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Friday, January 23, 2004

Labels of Life and Death

Today's mail brought the usual barrage of envelopes: a preapproved credit card offer for only $264 initially and $140 a year afterwards; bills for water, power, and phone; and a couple of ads. In addition, two envelopes full of pretty return address labels arrived: one from March of Dimes, and one from St. Jude Children's Hospital. I found it interesting to note that both sets of labels were very cute and "happy" looking, and both from charities that purport to help children. But as with the credit card offer, you really have to read the fine print. Sometimes what appears to be a firm foundation turns out to be a shaky facade.

There was no question of accepting the credit card offer. I always read the terms on the inserts, and most unsolicited offers turn out to be pretty shady. But what about the labels? Sure, they were free gifts, but of course each mailing asked for a donation. It reminds me of the ladies who give out free samples at the supermarket. Once you've gotten something for free, you feel like you owe it to them to buy or contribute.

Let's take a look at each organization.

St. Jude's was founded by Danny Thomas. For those who didn't know or don't remember, Danny Thomas was a devout Catholic who founded a charitable hospital for children with cancer. Included with the labels was a chart that showed how the survival rates for childhood cancers have improved since the founding of St. Jude's in 1962. They ranged from 4-30% in 1962, and now are at 56-90%. That means that where childhood cancer used to be a likely death sentence, most victims today have high hopes of survival. Although I'm sure St. Jude's can't take all the credit for this improvement, it certainly can take a good portion of it. Not only do they treat children regardless of ability to pay, but they have engaged in extensive research to help find better cures and treatments. Of the money they receive, 4% pays for administration and 10% for fundraising. Not bad. Their goal is to cure children, and that's what they do.

Now let's take a look at the March of Dimes. Their stated goals are to "fight prematurity and birth defects." 24.2% of their monies go toward management and fundraising, and like St. Judes they enjoy a pretty good public image. The rest goes toward their stated goal.

Here's the question we should be asking, though. What exactly does "fight prematurity and birth defects" mean? Ok, we have a pretty good idea of what it means to fight prematurity -- to help pregnancies go to full term. But that goal is lumped in with the more ambiguous goal of fighting birth defects. They don't state in their mailing how they do so, and unlike fighting prematurity this one isn't so obvious.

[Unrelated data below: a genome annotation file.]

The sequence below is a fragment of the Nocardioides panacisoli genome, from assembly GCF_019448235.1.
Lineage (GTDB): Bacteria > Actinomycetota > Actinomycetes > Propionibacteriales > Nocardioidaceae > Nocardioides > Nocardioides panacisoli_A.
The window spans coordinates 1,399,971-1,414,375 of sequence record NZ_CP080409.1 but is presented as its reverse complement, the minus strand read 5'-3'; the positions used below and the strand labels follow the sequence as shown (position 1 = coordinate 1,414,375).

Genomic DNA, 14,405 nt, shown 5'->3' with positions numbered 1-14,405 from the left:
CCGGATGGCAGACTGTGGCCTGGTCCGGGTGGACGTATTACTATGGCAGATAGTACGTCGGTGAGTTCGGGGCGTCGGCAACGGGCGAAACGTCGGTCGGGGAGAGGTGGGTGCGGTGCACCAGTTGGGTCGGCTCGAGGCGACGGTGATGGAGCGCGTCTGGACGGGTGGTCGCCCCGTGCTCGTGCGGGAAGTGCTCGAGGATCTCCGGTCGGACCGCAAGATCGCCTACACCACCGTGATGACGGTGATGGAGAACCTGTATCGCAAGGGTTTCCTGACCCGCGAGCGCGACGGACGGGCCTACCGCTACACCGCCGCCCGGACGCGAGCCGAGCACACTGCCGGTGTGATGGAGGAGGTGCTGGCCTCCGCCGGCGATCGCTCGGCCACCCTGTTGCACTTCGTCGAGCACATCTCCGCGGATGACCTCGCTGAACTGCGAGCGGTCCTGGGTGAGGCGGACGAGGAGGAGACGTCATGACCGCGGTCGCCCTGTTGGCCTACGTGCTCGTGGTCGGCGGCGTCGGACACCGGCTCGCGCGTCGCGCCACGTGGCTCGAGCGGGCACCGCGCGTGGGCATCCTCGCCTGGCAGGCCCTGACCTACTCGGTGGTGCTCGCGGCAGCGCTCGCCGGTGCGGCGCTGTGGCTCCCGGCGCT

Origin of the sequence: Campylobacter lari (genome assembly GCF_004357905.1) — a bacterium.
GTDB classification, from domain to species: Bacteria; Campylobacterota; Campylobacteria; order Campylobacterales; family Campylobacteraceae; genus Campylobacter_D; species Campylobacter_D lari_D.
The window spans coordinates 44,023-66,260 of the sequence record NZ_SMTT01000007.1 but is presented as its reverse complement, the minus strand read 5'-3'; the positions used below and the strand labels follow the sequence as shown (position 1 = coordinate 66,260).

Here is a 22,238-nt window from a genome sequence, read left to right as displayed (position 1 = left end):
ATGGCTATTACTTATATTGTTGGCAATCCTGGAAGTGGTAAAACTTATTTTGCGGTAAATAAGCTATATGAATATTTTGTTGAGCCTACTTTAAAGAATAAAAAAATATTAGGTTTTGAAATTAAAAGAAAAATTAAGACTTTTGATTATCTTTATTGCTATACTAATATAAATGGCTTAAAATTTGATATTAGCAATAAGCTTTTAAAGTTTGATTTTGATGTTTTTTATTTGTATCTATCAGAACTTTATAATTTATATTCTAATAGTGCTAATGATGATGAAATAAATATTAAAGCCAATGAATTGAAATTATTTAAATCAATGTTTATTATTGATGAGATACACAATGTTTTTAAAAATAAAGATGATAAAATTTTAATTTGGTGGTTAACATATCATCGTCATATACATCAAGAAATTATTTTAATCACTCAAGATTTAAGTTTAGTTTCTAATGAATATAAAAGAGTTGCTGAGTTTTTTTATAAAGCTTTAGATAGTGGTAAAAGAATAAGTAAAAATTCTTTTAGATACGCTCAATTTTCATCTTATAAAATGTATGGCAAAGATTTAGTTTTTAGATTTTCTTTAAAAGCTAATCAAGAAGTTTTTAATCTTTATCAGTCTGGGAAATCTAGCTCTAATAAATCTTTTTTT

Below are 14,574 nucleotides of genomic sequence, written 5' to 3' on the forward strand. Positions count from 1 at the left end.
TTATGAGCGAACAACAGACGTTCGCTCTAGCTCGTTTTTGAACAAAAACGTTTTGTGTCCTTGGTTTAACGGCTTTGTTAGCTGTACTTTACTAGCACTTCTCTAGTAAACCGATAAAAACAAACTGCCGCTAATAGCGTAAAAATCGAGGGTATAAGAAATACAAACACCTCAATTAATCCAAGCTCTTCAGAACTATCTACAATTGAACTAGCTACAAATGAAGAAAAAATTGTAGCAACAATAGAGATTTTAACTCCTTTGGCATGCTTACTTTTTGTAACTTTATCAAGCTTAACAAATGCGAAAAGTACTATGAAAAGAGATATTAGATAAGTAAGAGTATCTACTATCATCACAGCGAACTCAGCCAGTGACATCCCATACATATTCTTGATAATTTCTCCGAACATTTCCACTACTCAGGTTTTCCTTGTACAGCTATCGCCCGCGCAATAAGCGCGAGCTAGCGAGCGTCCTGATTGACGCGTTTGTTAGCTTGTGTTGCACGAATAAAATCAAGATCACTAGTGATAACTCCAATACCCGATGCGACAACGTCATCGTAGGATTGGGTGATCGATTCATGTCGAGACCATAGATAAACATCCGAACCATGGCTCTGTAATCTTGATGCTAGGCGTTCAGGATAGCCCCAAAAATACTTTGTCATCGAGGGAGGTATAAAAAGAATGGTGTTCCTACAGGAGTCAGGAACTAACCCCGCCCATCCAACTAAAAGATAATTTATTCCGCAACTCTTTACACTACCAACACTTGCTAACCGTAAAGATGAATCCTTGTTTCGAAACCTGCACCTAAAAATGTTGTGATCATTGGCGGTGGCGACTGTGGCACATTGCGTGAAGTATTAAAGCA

Now, the goal of fighting birth defects seems perfectly laudable, and it can be, if it means educating women to eat right and avoid cigarettes and alcohol. Women who take these precautions during and before pregnancy are much less likely to have babies with birth defects or other developmental problems.

If that were all the March of Dimes meant by "fighting birth defects" it would indeed be a good thing. Or if they were funding the research or practice of curing children with prenatal problems. Much development has been made by others in the fields of prenatal surgery and other prenatal treatments.

But what about genetic problems? You can't cure Downs Syndrome with good nutrition or prenatal surgery.

And March of Dimes, while it emphasizes health and nutrition in its public liturature, focuses its grants and research money on genetic testing and the promotion of abortion. Although they no longer require mothers to sign a pledge to abort should tests show abnormalities, they still focus on the prevention of birth defects not by preventing the defects but by preventing the births.

It's just a nicer packaging for eugenics.

It's sad that people who claim to help babies are actually working instead toward the destruction of those labeled defective; and it's sad that we have to read between the lines and try to interpret the true meaning of the statements that the March of Dimes puts in its literature. The credit card application I received in today's mail was more upfront.

I'm thinking we all should consider making a donation to St. Jude Children's hospital... because I'd like to think we all love children, even those who suffer from health problems.